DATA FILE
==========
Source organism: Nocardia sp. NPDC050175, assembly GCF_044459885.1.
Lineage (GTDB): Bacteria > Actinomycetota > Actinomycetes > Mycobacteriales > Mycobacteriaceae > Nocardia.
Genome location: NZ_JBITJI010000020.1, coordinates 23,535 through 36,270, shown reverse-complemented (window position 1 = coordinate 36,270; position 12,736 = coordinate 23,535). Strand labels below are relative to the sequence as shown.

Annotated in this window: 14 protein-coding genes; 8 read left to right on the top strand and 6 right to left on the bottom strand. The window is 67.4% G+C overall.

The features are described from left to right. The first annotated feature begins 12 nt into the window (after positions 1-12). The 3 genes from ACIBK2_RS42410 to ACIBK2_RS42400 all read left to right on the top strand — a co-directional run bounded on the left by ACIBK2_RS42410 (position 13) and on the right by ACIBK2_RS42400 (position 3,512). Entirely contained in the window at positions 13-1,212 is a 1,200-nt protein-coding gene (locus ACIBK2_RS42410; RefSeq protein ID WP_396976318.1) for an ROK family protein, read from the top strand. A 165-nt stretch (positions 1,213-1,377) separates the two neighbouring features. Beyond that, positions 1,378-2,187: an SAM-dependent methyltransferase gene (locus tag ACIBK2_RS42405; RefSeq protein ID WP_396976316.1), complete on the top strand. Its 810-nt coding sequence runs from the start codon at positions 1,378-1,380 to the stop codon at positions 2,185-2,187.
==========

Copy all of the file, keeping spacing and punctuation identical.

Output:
Source organism: Nocardia sp. NPDC050175, assembly GCF_044459885.1.
Lineage (GTDB): Bacteria > Actinomycetota > Actinomycetes > Mycobacteriales > Mycobacteriaceae > Nocardia.
Genome location: NZ_JBITJI010000020.1, coordinates 23,535 through 36,270, shown reverse-complemented (window position 1 = coordinate 36,270; position 12,736 = coordinate 23,535). Strand labels below are relative to the sequence as shown.

Annotated in this window: 14 protein-coding genes; 8 read left to right on the top strand and 6 right to left on the bottom strand. The window is 67.4% G+C overall.

The features are described from left to right. The first annotated feature begins 12 nt into the window (after positions 1-12). The 3 genes from ACIBK2_RS42410 to ACIBK2_RS42400 all read left to right on the top strand — a co-directional run bounded on the left by ACIBK2_RS42410 (position 13) and on the right by ACIBK2_RS42400 (position 3,512). Entirely contained in the window at positions 13-1,212 is a 1,200-nt protein-coding gene (locus ACIBK2_RS42410; RefSeq protein ID WP_396976318.1) for an ROK family protein, read from the top strand. A 165-nt stretch (positions 1,213-1,377) separates the two neighbouring features. Beyond that, positions 1,378-2,187: an SAM-dependent methyltransferase gene (locus tag ACIBK2_RS42405; RefSeq protein ID WP_396976316.1), complete on the top strand. Its 810-nt coding sequence runs from the start codon at positions 1,378-1,380 to the stop codon at positions 2,185-2,187.